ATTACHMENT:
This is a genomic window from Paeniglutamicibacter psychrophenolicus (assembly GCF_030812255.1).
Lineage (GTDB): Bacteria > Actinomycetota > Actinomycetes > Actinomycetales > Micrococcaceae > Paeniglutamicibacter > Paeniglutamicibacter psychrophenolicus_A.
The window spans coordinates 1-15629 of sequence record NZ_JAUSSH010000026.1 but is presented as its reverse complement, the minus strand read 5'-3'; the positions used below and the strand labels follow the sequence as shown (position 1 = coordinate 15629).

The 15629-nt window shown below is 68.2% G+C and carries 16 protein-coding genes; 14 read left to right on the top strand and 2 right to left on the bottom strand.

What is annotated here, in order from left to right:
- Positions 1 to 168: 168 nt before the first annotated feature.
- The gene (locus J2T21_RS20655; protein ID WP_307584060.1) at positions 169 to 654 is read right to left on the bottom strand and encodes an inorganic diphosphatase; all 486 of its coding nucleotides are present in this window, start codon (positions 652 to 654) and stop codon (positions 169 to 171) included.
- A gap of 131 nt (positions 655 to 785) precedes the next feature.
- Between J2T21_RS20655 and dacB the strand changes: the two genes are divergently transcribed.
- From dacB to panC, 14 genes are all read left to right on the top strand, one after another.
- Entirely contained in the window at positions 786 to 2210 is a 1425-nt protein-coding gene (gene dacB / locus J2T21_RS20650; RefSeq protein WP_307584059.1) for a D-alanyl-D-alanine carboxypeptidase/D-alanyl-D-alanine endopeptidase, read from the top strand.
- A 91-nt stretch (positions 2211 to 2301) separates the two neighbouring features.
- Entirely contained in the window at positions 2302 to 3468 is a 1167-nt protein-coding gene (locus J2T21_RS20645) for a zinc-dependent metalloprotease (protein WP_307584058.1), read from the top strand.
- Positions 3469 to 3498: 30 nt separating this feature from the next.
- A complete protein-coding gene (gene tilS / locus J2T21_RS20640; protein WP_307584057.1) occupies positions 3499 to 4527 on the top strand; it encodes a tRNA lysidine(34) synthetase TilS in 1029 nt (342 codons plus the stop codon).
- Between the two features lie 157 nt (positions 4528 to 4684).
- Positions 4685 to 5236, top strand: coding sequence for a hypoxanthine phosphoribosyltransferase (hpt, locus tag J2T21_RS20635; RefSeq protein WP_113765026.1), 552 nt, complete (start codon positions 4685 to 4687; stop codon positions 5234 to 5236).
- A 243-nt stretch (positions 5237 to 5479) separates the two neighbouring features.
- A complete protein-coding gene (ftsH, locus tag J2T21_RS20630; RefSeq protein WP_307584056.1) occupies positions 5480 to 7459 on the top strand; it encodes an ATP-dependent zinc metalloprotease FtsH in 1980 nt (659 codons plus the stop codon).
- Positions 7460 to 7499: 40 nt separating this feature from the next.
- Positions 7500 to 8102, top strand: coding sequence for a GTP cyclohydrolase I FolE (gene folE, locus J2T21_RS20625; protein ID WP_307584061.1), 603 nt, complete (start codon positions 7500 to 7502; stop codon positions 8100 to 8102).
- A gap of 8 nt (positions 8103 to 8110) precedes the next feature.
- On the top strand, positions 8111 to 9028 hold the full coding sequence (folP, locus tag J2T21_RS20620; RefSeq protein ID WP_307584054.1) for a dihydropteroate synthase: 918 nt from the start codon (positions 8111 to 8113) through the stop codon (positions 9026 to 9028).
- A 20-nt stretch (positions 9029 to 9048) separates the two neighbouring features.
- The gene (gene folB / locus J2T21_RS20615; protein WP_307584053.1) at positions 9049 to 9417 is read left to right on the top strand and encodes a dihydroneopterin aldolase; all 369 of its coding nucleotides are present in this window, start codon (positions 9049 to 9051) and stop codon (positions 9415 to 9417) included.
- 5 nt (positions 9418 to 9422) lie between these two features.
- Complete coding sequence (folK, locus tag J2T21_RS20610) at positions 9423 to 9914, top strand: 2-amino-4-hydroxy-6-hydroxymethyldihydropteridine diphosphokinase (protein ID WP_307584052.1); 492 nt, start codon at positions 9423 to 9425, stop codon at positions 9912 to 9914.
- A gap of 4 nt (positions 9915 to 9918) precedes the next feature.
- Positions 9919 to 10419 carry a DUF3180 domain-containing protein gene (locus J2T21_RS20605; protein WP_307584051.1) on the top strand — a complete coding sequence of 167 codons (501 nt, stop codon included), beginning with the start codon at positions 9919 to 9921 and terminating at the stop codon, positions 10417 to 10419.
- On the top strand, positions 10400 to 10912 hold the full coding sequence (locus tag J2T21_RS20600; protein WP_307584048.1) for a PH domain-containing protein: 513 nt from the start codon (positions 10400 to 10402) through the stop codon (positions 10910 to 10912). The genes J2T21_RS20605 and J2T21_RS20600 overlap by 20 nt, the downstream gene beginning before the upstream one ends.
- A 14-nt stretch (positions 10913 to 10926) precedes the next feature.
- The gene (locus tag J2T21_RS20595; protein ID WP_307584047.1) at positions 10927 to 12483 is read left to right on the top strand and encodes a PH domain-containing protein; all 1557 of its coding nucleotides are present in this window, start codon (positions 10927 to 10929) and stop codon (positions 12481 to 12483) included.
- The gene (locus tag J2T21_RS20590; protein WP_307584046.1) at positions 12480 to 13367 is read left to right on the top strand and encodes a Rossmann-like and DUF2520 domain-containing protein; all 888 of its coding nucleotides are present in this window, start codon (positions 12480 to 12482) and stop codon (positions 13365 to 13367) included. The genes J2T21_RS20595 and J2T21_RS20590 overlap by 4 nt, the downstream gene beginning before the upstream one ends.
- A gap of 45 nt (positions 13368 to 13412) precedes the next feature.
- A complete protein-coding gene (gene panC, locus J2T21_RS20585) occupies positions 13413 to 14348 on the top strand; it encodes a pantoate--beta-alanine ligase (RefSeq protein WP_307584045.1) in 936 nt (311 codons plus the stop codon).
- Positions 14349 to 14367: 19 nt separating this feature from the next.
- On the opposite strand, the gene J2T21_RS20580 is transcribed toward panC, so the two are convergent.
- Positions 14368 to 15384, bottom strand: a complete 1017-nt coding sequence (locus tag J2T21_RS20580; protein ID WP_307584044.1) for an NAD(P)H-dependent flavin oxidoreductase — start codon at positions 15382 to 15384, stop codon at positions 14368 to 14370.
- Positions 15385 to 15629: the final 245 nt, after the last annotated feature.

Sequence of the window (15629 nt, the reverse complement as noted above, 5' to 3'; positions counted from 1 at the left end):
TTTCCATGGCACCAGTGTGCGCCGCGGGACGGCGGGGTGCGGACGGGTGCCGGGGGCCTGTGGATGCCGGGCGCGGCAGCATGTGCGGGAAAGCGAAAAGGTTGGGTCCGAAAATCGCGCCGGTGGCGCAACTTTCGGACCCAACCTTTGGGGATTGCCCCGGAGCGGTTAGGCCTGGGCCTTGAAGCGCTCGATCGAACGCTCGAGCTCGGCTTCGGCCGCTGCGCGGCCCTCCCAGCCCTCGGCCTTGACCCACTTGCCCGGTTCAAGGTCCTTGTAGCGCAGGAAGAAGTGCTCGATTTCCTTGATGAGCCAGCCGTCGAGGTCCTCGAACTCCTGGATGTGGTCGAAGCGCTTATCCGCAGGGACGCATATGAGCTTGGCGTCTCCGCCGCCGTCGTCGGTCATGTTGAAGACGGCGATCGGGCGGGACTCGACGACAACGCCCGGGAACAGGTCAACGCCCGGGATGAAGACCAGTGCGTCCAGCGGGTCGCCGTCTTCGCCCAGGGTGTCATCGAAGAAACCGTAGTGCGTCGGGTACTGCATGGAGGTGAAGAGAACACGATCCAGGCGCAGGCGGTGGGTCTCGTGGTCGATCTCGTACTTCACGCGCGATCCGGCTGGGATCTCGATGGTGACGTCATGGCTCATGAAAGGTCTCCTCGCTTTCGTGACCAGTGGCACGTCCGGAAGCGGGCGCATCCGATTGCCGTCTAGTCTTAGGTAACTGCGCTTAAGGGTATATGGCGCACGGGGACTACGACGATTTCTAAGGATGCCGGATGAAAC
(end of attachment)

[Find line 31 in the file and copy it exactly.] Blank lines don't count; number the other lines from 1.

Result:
- A 14-nt stretch (positions 10913 to 10926) precedes the next feature.